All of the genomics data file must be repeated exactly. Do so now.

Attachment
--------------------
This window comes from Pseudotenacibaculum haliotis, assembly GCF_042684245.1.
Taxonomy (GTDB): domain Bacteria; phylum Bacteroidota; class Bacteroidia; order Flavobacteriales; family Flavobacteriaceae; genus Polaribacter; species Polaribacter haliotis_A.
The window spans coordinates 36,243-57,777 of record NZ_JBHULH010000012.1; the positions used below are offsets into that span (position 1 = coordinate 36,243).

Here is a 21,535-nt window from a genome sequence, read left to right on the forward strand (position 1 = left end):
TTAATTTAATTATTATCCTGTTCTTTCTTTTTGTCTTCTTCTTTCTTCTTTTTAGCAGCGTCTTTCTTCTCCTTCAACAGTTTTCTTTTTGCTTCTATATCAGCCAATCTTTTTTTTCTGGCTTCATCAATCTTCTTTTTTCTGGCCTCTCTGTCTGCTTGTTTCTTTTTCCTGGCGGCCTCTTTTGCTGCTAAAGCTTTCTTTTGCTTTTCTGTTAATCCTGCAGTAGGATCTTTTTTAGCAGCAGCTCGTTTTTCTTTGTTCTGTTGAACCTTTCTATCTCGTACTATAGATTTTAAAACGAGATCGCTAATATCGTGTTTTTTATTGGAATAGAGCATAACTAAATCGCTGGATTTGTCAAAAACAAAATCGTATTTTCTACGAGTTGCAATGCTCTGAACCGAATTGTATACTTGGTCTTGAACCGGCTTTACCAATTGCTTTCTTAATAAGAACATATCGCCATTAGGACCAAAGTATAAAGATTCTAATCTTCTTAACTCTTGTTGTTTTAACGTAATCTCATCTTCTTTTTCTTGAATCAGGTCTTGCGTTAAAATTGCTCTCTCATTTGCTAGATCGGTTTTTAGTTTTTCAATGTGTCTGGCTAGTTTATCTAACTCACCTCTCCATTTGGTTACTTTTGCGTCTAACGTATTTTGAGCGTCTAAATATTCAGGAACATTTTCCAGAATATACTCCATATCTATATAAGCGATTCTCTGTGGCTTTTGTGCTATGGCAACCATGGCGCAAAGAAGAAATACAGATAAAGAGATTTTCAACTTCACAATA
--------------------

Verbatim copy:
This window comes from Pseudotenacibaculum haliotis, assembly GCF_042684245.1.
Taxonomy (GTDB): domain Bacteria; phylum Bacteroidota; class Bacteroidia; order Flavobacteriales; family Flavobacteriaceae; genus Polaribacter; species Polaribacter haliotis_A.
The window spans coordinates 36,243-57,777 of record NZ_JBHULH010000012.1; the positions used below are offsets into that span (position 1 = coordinate 36,243).

Here is a 21,535-nt window from a genome sequence, read left to right on the forward strand (position 1 = left end):
TTAATTTAATTATTATCCTGTTCTTTCTTTTTGTCTTCTTCTTTCTTCTTTTTAGCAGCGTCTTTCTTCTCCTTCAACAGTTTTCTTTTTGCTTCTATATCAGCCAATCTTTTTTTTCTGGCTTCATCAATCTTCTTTTTTCTGGCCTCTCTGTCTGCTTGTTTCTTTTTCCTGGCGGCCTCTTTTGCTGCTAAAGCTTTCTTTTGCTTTTCTGTTAATCCTGCAGTAGGATCTTTTTTAGCAGCAGCTCGTTTTTCTTTGTTCTGTTGAACCTTTCTATCTCGTACTATAGATTTTAAAACGAGATCGCTAATATCGTGTTTTTTATTGGAATAGAGCATAACTAAATCGCTGGATTTGTCAAAAACAAAATCGTATTTTCTACGAGTTGCAATGCTCTGAACCGAATTGTATACTTGGTCTTGAACCGGCTTTACCAATTGCTTTCTTAATAAGAACATATCGCCATTAGGACCAAAGTATAAAGATTCTAATCTTCTTAACTCTTGTTGTTTTAACGTAATCTCATCTTCTTTTTCTTGAATCAGGTCTTGCGTTAAAATTGCTCTCTCATTTGCTAGATCGGTTTTTAGTTTTTCAATGTGTCTGGCTAGTTTATCTAACTCACCTCTCCATTTGGTTACTTTTGCGTCTAACGTATTTTGAGCGTCTAAATATTCAGGAACATTTTCCAGAATATACTCCATATCTATATAAGCGATTCTCTGTGGCTTTTGTGCTATGGCAACCATGGCGCAAAGAAGAAATACAGATAAAGAGATTTTCAACTTCACAATA